Gaining ISO certification is the clearest way of demonstrating your commitment to running a safe, efficient and responsible organization. The ISO standards can help you reduce your environmental impact, improve health and safety, strengthen information security and deliver effective business continuity management.

Whether your charity opts for the ISO 9001 Quality Management standard or one of the many other standards, it will benefit from improved management processes. By improving your internal processes, you can reduce costs and use your funding more efficiently, so delivering maximum value to your frontline services.


How will ISO assist your Organizations, Charity, Trust, Foundation or Business? An example:


“NewCo” is a organization supporting homeless, vulnerable and isolated people in Alaska. At risk are children, young people and aging adults with support around housing, education and employment, and their mental health and wellbeing. Solutions need to be created for housing, waste management (garbage, sewage, and human waste treatment), electricity and reliable sources of potable water.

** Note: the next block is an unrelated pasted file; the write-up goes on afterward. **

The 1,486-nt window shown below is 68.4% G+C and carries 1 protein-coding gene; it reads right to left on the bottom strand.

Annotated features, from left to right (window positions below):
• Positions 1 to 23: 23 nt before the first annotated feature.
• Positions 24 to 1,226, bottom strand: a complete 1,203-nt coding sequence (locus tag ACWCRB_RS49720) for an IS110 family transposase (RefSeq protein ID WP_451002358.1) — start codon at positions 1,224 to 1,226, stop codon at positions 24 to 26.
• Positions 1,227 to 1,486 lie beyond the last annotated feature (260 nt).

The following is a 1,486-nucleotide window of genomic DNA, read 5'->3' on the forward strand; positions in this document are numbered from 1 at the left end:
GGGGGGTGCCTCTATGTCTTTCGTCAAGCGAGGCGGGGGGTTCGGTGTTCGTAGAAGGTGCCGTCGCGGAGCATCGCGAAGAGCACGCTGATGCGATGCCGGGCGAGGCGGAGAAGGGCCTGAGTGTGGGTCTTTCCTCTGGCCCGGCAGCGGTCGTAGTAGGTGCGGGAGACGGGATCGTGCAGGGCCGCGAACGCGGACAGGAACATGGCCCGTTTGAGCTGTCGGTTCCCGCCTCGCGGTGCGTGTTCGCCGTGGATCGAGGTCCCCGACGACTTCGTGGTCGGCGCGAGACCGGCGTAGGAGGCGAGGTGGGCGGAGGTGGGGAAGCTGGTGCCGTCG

To satisfy the requirements of many of their locations, governing bodies, and/or countries, NewCo was advised they needed to show their commitment to giving reliable charity services. After evaluation by the Board of Directors it was decided that the only true international solution was that the organization must be certified to several ISO standards; ISO 9001, ISO 14001, ISO/IEC 20000-1, ISO/IEC 27001, and ISO 45001. These standards provided Information Security, policy, objectives, risk management, document organization, tracking, environmental, health and safety processes to ensure the effectiveness of their efforts. 

The board adopted a program that allowed for them to address the 5 major risk and opportunity areas that they identified within their research. NewCo was able to incorporate a customized rollout schedule, implementing and certifying the five identified ISO management systems on their budget-based time-frame. This implementation process assisted the cash flow, ease of education, incorporated the desired culture and maintained a consistent and steady implementation process that incorporated the simplest ISO program to the most complex program. The 5 programs they choose were: 

· ISO 9001:2015 (Quality Management)

· ISO 14001:2015 (Environmental)

· ISO/IEC 20000-1:2018 (IT Services)

· ISO/IEC 27001:2013 (Information Security)

· ISO 45001:2018 (Health and Safety)

·

NOTE: Not all organizations require all five ISO standards. 


RISK and OPPORTUNITY

The most recent releases of the ISO standards have incorporated Risk and Opportunity requirements.